Are Dasani drops healthy

Coke
The shine of yore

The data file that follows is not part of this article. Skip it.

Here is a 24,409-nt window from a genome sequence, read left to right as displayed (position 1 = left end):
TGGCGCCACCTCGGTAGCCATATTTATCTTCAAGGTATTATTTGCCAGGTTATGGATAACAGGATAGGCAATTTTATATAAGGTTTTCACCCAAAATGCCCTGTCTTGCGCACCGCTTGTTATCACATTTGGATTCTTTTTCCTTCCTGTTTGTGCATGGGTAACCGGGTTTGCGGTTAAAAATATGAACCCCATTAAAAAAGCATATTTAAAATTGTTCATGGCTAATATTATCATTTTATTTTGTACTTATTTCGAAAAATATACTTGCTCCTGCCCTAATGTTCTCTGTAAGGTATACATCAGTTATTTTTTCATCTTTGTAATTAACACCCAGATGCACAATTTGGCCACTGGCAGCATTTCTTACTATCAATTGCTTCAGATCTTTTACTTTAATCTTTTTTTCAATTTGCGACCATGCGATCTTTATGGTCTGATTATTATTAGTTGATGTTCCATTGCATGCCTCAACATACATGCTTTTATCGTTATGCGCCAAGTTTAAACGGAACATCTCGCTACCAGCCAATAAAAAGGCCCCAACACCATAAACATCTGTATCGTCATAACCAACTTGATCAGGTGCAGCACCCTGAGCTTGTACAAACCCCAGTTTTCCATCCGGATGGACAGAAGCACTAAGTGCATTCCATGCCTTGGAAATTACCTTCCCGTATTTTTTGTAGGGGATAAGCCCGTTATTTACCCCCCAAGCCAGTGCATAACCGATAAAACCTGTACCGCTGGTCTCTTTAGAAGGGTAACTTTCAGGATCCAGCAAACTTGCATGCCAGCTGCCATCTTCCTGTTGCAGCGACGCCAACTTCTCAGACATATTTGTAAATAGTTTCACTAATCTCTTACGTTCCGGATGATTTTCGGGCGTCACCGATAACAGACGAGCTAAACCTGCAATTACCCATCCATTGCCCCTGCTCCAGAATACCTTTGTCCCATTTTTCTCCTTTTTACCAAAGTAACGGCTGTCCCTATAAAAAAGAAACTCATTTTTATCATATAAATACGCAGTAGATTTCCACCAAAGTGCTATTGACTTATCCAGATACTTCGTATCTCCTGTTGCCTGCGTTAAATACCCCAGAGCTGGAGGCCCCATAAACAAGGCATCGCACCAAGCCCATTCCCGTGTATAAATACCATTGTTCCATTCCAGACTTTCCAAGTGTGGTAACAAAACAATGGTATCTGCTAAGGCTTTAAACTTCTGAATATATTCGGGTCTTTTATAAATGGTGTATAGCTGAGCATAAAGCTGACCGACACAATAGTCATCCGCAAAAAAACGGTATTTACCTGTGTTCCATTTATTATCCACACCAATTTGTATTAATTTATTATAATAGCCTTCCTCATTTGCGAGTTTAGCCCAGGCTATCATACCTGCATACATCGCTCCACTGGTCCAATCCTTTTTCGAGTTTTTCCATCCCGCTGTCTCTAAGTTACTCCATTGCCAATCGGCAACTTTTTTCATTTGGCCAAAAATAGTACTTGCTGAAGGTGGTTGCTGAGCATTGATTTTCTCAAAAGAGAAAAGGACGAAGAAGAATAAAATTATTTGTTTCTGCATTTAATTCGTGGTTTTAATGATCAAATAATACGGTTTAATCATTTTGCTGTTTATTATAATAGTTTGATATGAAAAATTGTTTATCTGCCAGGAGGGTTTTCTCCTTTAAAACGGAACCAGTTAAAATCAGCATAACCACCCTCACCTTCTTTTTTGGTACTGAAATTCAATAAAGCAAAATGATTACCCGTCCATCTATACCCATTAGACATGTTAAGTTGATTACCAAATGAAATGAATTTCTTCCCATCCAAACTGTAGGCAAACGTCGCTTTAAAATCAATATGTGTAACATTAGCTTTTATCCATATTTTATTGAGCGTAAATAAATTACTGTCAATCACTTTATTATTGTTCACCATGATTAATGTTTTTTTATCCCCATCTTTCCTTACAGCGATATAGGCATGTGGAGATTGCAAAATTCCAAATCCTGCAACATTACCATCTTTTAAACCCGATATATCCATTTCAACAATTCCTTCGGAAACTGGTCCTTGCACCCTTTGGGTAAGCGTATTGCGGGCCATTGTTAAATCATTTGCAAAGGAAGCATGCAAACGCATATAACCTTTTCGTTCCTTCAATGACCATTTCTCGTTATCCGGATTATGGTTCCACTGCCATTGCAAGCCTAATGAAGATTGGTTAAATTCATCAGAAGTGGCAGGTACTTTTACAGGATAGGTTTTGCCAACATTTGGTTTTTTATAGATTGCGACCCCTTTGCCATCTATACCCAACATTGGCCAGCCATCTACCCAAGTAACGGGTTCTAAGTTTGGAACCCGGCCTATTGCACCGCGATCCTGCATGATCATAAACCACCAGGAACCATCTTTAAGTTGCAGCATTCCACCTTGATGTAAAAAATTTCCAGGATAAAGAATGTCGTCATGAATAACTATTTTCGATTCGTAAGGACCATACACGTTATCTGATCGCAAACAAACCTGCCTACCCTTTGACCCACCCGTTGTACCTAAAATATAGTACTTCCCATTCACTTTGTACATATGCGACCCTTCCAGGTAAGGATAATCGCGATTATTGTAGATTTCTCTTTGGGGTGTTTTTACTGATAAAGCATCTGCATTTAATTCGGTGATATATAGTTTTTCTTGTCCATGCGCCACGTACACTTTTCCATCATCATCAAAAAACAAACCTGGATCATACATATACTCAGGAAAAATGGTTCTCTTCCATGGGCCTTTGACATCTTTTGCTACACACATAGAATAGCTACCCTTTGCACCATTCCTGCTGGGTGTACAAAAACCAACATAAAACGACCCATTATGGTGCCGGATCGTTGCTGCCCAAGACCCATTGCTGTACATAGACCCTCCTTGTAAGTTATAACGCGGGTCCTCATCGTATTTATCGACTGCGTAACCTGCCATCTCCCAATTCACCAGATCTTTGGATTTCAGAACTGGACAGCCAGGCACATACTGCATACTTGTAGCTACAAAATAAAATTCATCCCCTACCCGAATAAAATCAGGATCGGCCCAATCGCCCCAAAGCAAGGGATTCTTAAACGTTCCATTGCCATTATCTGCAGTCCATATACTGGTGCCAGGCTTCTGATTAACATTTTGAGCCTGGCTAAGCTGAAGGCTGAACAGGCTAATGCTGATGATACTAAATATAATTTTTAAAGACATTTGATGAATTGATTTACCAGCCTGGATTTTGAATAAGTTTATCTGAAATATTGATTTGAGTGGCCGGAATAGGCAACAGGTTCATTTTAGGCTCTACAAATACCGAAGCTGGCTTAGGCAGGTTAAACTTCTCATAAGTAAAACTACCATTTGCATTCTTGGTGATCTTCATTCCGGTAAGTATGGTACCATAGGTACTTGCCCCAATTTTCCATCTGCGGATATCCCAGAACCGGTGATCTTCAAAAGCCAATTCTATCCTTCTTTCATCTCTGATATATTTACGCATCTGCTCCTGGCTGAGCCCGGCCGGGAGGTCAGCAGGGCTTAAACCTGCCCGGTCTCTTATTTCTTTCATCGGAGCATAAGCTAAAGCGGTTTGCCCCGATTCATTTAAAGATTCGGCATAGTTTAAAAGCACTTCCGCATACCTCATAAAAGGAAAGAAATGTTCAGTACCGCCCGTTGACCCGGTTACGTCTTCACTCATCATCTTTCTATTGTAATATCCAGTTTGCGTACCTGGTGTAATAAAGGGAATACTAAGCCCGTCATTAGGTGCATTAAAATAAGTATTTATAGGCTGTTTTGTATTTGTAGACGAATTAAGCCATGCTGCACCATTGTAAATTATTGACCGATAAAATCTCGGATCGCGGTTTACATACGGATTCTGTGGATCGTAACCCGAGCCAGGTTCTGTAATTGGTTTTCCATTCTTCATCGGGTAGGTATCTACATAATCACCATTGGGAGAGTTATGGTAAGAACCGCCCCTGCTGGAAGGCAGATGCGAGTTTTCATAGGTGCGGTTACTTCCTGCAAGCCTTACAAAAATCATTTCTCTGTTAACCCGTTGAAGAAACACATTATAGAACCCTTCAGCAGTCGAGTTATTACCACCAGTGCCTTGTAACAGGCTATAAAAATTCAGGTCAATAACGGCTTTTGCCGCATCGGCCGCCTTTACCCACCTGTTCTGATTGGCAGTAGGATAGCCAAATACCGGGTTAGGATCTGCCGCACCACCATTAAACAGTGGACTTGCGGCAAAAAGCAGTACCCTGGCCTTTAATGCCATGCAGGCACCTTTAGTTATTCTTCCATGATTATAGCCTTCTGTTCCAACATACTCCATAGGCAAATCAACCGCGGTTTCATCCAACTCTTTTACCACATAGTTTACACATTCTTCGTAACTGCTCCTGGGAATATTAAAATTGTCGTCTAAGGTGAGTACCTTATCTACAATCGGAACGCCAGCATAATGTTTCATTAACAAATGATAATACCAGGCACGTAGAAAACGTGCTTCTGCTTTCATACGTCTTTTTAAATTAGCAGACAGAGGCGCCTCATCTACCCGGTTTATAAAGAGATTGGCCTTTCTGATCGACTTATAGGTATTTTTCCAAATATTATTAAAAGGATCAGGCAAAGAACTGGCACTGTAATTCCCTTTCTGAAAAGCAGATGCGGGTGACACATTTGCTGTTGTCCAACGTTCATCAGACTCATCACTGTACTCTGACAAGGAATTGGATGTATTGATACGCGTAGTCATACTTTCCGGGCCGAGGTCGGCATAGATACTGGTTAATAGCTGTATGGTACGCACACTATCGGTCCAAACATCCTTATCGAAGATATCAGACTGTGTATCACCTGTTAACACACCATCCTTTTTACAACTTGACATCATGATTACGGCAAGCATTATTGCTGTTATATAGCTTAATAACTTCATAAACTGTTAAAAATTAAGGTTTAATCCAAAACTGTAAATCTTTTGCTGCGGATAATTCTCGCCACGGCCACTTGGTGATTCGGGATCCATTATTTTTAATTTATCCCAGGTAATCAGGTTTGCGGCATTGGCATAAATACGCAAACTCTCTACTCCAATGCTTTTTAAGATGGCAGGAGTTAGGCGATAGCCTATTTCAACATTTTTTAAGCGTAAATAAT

Is the Coca-Cola Century Over? In 1886 the pharmacist John Pemberton sold a jug of the later legendary syrup for the first time. A year later the product was patented, offered in every state in the USA as early as 1895 and then began its triumphal march through the world. In the 20th century, Coca-Cola became the most expensive brand in the world, the value of which the consulting firm Interbrand estimates at over 67 billion dollars. The core of the Coke strategy is still today the motto given by the former CEO Robert Woodruff, to make the shower available to everyone anywhere and anytime "at arm's length" - in restaurants, at vending machines, in kiosks and supermarkets. Supplying a major event like the soccer World Cup in Germany with Coke is an absolute must for the company. This is how the drink became one of the few truly global products: The syrup concentrate produced by the Coca-Cola Company is sent to bottlers, in which the group is often directly involved. These bottlers only add water, carbonic acid, and sugar (or other sweeteners) to the syrup. The taste can vary slightly depending on the region, but the raw material is the same worldwide: whether in the crush of Calcutta, in the desert heat of Marrakech or in the humid rain of the Malagasy capital Antananarivo - hardly anything represents the American way of life as universally as this dark effervescent in the waisted bottle. And there is hardly any other product that has so many myths about it. The "Cokelore" ranges from the - scientifically refuted - health risk due to the allegedly high acid content to the guesswork about the Coca-Cola formula with the secret ingredient "7X", which was used as a marketing tool from an early age. Even under the Cuban immigrant Roberto Goizueta, who headed the group for a total of 17 years until 1997, a continuation of the success seemed the most natural thing in the world. With double-digit growth and happy shareholders. Coke - the real thing. The value of the stock rose more than 30-fold during Goizueta's reign. Was it the sudden death of the charismatic Goizueta that set the company back? Or did he, with his one-sided focus on the core brand and the soft drink market, himself already plant the seedling for the later crisis? This remains one of the most controversial questions even in Atlanta. One thing is clear: the two immediate successors of Goizueta and Isdell's predecessor did not have a lucky hand. They don't get any big hits with new products. In addition, the Coca-Cola group under Goizueta had developed a system with the help of subsidiaries such as the American Coca-Cola Enterprises to boost its profits, for example by Coca-Cola buying smaller bottlers and passing them on to the subsidiaries - at a profit. Quite legal, but that source of income dried up in the 1990s. There was also a never-ending series of scandals that damaged the company's image. Sometimes it was about racial discrimination, another time about beverages contaminated with chemicals. In 2004 it was announced that Coke was selling bottled Thames water from its Dasani brand in the UK. In the previous year there was a protest against Coca-Cola in India - a bottling plant, according to the criticism, should be responsible for lowering the water table in the area. The death of workers at a bottler in Colombia who wanted to organize themselves caused a sensation. Even if the company has no direct guilt, the damage to its image remains. Today the red and white logo represents for many America skeptics - not only during boycotts at universities because of alleged wrongdoings in developing countries - rather the ugly face of ruthless American capitalism and imperialism. As if that weren't enough, Coca-Cola recently even had to rely on the help of arch rival Pepsi: three Coke employees had tried to sell recipes to Pepsi. The betrayal was exposed when the competitor informed Coke headquarters. Pepsi hardly needed to get the Coke formula, either. The competitor overtook the Atlanta giant a few months ago in terms of market value. In 1996, PepsiCo was barely a third as much as Coca-Cola. While the Dow Jones Index has risen by around 50 percent since 1997, Coke shares stuck like chewy syrup between $ 40 and $ 45 - about 40 percent below the high and about the same level as ten years ago. The group recently delivered a “decent quarter”, says industry analyst Marc Greenberg from Deutsche Bank in New York, “but that is not yet the turning point”. That will only be achieved when Coca-Cola can again achieve high single-digit growth rates, which Isdell has set as a goal. But where is the growth supposed to come from? Is it enough to buy smaller competitors or suppliers from previously untapped segments of the beverage market? Just like a few weeks ago when Coca-Cola in Germany took over Apollinaris, the Queen of Table Waters. The deal is likely to have cost a three-digit million amount. Or does the group have to venture into completely new areas? There is regular speculation on Wall Street that Coca-Cola will team up with one of the large food companies such as Unilever, Danone or Nestlé. But then the group could lose its identity. “I really don't think we need to move out of the non-alcoholic beverage realm to any great extent,” says Isdell.